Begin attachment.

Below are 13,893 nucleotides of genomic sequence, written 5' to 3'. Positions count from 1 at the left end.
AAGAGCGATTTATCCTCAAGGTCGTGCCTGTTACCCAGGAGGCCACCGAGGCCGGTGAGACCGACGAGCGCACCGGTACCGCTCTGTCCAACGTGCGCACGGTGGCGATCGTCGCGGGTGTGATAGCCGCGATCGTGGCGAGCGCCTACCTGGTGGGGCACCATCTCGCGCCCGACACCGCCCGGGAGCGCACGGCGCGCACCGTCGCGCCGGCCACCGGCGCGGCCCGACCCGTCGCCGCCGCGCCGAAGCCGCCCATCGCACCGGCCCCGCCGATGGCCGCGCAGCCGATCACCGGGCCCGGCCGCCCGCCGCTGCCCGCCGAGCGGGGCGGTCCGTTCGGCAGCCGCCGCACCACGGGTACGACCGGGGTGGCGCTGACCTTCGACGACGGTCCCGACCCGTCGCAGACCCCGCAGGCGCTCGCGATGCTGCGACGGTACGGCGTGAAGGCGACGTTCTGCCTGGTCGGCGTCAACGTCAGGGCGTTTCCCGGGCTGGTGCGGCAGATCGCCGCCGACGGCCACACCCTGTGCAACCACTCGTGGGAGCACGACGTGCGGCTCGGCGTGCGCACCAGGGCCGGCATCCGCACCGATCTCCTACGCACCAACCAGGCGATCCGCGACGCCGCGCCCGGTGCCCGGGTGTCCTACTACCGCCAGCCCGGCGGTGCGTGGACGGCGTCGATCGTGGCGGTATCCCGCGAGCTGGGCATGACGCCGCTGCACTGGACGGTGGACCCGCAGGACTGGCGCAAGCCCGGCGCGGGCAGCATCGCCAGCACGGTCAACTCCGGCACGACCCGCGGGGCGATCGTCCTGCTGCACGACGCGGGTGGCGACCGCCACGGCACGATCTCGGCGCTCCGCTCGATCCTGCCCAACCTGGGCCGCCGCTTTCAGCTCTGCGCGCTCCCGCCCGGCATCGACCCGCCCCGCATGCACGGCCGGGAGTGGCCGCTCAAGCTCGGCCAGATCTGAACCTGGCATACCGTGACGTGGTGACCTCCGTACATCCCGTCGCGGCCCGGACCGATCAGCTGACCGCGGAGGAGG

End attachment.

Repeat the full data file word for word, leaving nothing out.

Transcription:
Below are 13,893 nucleotides of genomic sequence, written 5' to 3'. Positions count from 1 at the left end.
AAGAGCGATTTATCCTCAAGGTCGTGCCTGTTACCCAGGAGGCCACCGAGGCCGGTGAGACCGACGAGCGCACCGGTACCGCTCTGTCCAACGTGCGCACGGTGGCGATCGTCGCGGGTGTGATAGCCGCGATCGTGGCGAGCGCCTACCTGGTGGGGCACCATCTCGCGCCCGACACCGCCCGGGAGCGCACGGCGCGCACCGTCGCGCCGGCCACCGGCGCGGCCCGACCCGTCGCCGCCGCGCCGAAGCCGCCCATCGCACCGGCCCCGCCGATGGCCGCGCAGCCGATCACCGGGCCCGGCCGCCCGCCGCTGCCCGCCGAGCGGGGCGGTCCGTTCGGCAGCCGCCGCACCACGGGTACGACCGGGGTGGCGCTGACCTTCGACGACGGTCCCGACCCGTCGCAGACCCCGCAGGCGCTCGCGATGCTGCGACGGTACGGCGTGAAGGCGACGTTCTGCCTGGTCGGCGTCAACGTCAGGGCGTTTCCCGGGCTGGTGCGGCAGATCGCCGCCGACGGCCACACCCTGTGCAACCACTCGTGGGAGCACGACGTGCGGCTCGGCGTGCGCACCAGGGCCGGCATCCGCACCGATCTCCTACGCACCAACCAGGCGATCCGCGACGCCGCGCCCGGTGCCCGGGTGTCCTACTACCGCCAGCCCGGCGGTGCGTGGACGGCGTCGATCGTGGCGGTATCCCGCGAGCTGGGCATGACGCCGCTGCACTGGACGGTGGACCCGCAGGACTGGCGCAAGCCCGGCGCGGGCAGCATCGCCAGCACGGTCAACTCCGGCACGACCCGCGGGGCGATCGTCCTGCTGCACGACGCGGGTGGCGACCGCCACGGCACGATCTCGGCGCTCCGCTCGATCCTGCCCAACCTGGGCCGCCGCTTTCAGCTCTGCGCGCTCCCGCCCGGCATCGACCCGCCCCGCATGCACGGCCGGGAGTGGCCGCTCAAGCTCGGCCAGATCTGAACCTGGCATACCGTGACGTGGTGACCTCCGTACATCCCGTCGCGGCCCGGACCGATCAGCTGACCGCGGAGGAGG